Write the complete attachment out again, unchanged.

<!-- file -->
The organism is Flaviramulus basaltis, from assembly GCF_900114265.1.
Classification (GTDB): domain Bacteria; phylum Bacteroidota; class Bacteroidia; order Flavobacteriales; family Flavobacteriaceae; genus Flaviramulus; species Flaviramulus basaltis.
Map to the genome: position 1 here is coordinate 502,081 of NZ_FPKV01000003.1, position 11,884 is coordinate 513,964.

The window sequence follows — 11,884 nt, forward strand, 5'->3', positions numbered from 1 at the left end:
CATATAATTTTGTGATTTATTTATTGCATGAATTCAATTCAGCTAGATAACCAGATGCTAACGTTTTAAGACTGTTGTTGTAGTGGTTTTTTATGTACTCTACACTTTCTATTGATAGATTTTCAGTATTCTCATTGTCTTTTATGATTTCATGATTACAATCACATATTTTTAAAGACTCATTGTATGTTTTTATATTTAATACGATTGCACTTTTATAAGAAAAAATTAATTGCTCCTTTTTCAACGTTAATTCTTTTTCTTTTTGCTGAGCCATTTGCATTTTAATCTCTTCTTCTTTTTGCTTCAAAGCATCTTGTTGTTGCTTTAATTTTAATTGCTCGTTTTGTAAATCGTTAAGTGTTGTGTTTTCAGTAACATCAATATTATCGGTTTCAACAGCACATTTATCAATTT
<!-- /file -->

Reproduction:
The organism is Flaviramulus basaltis, from assembly GCF_900114265.1.
Classification (GTDB): domain Bacteria; phylum Bacteroidota; class Bacteroidia; order Flavobacteriales; family Flavobacteriaceae; genus Flaviramulus; species Flaviramulus basaltis.
Map to the genome: position 1 here is coordinate 502,081 of NZ_FPKV01000003.1, position 11,884 is coordinate 513,964.

The window sequence follows — 11,884 nt, forward strand, 5'->3', positions numbered from 1 at the left end:
CATATAATTTTGTGATTTATTTATTGCATGAATTCAATTCAGCTAGATAACCAGATGCTAACGTTTTAAGACTGTTGTTGTAGTGGTTTTTTATGTACTCTACACTTTCTATTGATAGATTTTCAGTATTCTCATTGTCTTTTATGATTTCATGATTACAATCACATATTTTTAAAGACTCATTGTATGTTTTTATATTTAATACGATTGCACTTTTATAAGAAAAAATTAATTGCTCCTTTTTCAACGTTAATTCTTTTTCTTTTTGCTGAGCCATTTGCATTTTAATCTCTTCTTCTTTTTGCTTCAAAGCATCTTGTTGTTGCTTTAATTTTAATTGCTCGTTTTGTAAATCGTTAAGTGTTGTGTTTTCAGTAACATCAATATTATCGGTTTCAACAGCACATTTATCAATTT